Romans 8: 9 – 30
When we cry, ‘Abba, Father!’ it is the very Spirit of God bearing witness with our spirit that we are children of God.
Brother Juan, it has been a long journey for you that has led to your petition to the Mepkin Community to pronounce First Vows. Long on many fronts.
At 67 you are, by far, the oldest person without religious vows or ordination to stand before the Abbot of Mepkin with such a request. This is not to be taken for granted. We usually refuse to accept someone of your age with no previous experience of religious life. But you persevered in your knocking and we discerned the Spirit of God bearing witness to a call of God in your heart.
Long also because you have struggled often in your life with a call to some sort of religious, priestly or diaconal life. When one door was shut there was a period of adjustment, but then the call would manifest itself in another desire for a more structured religious life. The pattern occurred several times over many years of your life. You have now persevered with us for over three and a half years and we have seen great progress in your adaptation to monastic life. The call remains strong and vibrant.
Long finally in your progressive understanding of the God who calls you and the demands this God makes on you. The spiritual life is a life of progressive freedom, of openness to life and relationships, and of surrender to the God of love. Like many of us you have struggled with a low self-esteem, at times with scrupulosity, and with an image of God as a rugged taskmaster. But you have been very open to the teaching and encouragement of your novice director, your abbot, and your brothers. Your prayer, your reading habits and your image of God continue to be transformed into those which have shaped the lives of monks throughout the ages. Trust this monastic and Cistercian tradition, trust the teaching of your mentors, trust the wisdom embodied in the great spiritual masters you read. The brothers have seen how you are changing and rejoice in your growth. We willingly extend our arms in a welcome embrace of you as you enter into this next stage of your life in our community. What a joy this is!!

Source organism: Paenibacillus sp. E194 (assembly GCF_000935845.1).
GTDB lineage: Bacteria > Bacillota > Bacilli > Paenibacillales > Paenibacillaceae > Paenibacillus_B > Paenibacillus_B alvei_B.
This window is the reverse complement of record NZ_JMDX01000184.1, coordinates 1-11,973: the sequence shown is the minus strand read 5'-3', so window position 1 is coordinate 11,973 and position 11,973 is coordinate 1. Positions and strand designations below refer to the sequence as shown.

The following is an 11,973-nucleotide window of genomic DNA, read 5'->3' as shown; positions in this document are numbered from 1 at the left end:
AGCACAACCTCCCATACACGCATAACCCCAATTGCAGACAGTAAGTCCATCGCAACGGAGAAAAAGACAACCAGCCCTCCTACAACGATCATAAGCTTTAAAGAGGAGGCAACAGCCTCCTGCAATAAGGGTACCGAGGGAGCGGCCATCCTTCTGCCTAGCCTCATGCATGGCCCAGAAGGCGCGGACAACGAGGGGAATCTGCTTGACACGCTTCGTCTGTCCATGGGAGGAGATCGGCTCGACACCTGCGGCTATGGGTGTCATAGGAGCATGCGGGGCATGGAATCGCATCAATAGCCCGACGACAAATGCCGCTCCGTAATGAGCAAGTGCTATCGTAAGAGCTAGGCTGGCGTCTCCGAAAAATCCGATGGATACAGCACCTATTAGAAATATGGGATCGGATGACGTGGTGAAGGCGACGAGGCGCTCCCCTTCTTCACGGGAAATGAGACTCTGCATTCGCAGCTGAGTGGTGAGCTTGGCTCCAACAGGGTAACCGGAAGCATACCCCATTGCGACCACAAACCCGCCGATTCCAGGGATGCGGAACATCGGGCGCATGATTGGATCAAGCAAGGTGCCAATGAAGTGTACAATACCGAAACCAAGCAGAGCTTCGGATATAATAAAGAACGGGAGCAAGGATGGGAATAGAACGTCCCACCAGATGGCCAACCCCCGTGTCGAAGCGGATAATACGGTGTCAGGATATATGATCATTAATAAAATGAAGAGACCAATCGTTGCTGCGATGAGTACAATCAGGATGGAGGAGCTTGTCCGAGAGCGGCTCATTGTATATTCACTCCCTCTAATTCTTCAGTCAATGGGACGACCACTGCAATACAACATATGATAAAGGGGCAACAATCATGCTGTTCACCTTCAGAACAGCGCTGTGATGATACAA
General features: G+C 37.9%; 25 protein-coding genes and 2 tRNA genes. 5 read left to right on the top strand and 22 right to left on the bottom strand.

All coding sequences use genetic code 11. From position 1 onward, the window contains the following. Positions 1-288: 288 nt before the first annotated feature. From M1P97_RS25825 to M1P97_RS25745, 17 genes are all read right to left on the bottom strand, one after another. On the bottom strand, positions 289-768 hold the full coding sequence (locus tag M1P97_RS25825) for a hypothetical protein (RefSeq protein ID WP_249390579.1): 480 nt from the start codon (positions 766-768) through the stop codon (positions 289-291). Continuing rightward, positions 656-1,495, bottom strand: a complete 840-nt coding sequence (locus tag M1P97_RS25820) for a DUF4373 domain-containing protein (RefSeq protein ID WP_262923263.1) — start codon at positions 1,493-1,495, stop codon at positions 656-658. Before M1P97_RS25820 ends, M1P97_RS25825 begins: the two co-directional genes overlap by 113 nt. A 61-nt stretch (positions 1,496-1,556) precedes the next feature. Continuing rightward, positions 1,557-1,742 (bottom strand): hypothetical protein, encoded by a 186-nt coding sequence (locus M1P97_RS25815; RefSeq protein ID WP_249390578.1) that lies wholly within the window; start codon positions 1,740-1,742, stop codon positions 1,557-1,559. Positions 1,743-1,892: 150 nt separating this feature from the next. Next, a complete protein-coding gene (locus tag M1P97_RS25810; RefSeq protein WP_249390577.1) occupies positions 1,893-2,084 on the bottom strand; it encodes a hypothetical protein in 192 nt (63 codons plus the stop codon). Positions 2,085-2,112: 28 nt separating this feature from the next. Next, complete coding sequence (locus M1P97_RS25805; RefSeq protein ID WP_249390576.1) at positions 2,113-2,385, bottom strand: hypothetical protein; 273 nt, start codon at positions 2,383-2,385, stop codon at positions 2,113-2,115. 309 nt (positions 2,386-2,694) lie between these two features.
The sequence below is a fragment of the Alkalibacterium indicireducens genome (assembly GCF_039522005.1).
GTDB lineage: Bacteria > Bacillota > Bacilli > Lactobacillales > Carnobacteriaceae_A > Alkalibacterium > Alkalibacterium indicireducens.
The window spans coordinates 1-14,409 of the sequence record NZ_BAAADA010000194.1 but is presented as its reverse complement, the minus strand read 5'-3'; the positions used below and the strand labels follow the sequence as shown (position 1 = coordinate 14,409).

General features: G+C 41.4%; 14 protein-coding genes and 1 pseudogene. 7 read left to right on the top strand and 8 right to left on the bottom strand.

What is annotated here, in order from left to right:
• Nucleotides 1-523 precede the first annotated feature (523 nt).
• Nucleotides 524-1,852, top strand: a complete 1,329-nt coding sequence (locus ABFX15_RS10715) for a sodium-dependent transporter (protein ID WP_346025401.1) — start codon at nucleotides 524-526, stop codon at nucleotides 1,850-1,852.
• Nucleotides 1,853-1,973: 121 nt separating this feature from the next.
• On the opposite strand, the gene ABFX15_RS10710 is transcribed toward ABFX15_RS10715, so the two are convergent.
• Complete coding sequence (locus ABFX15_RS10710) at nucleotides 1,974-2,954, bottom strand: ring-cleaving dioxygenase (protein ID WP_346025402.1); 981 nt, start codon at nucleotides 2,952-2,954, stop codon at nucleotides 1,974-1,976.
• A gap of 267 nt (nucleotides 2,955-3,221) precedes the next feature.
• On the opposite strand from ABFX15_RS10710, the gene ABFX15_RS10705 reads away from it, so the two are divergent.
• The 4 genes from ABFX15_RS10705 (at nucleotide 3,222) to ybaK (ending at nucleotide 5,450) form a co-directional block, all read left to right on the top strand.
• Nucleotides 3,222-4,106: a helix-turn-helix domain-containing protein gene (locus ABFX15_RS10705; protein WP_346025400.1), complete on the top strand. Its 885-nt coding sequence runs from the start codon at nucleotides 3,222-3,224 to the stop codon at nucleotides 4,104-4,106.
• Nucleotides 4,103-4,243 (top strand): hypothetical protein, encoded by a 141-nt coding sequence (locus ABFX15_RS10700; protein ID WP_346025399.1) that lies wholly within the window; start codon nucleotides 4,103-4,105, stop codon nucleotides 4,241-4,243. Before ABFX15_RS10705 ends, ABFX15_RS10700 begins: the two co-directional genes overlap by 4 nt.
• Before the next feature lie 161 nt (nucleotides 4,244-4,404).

The Scripture reading for today’s feast of the Assumption of Mary, the Patronal Feast of the Cistercian Order, is a perfect witness to how your life can continue to grow and develop. The greatness of Mary is the greatness of her docility to the Spirit who whispers in her heart. Her life was a constant openness to the breath of the Spirit, until by the end of her life she became so transparent to the Spirit that she was simply taken up by the Spirit into heaven. She recognized her weakness, but she allowed the Spirit to pray in her. She knew by experience that all things work together for the good of those who love God. Her life was filled with sorrow, with heartbreak, with a sword which pierced her heart. But she hung fast, she clung to the God who called her and allowed God’s Spirit to penetrate every nook and cranny of her heart. I urge you, Brother Juan, to strive ever more to be like Mary, to follow Mary, to open yourself to the Spirit within you, to know your great dignity as a child of God, and to rely on that Spirit to guide you each and every day, each and every minute. Remember the words of Saint Paul we have heard this evening, that God’s Spirit is not a spirit of slavery to fall back into fear, but a Spirit of adoption, a Spirit who cries within us: ‘Abba, Father,’ a Spirit who helps us in our weakness.
The Spirit is the very love and mercy of God. And so I will end by repeating a phrase I said to you when you received the novice habit two years ago: “Know the never ending joy of Mary by being … an open vessel, an empty vessel, into which the love and the mercy of God may be poured to overflowing”. The Spirit has been active throughout your long journey. I assure you that the Spirit will continue to be with you as you journey onwards.
And so, Brother Juan, I ask you: Are you ready to enter into the mystery of the Spirit who dwells within you and abides with you unceasingly by pronouncing your First Vows as a Cistercian monk of Mepkin Abbey?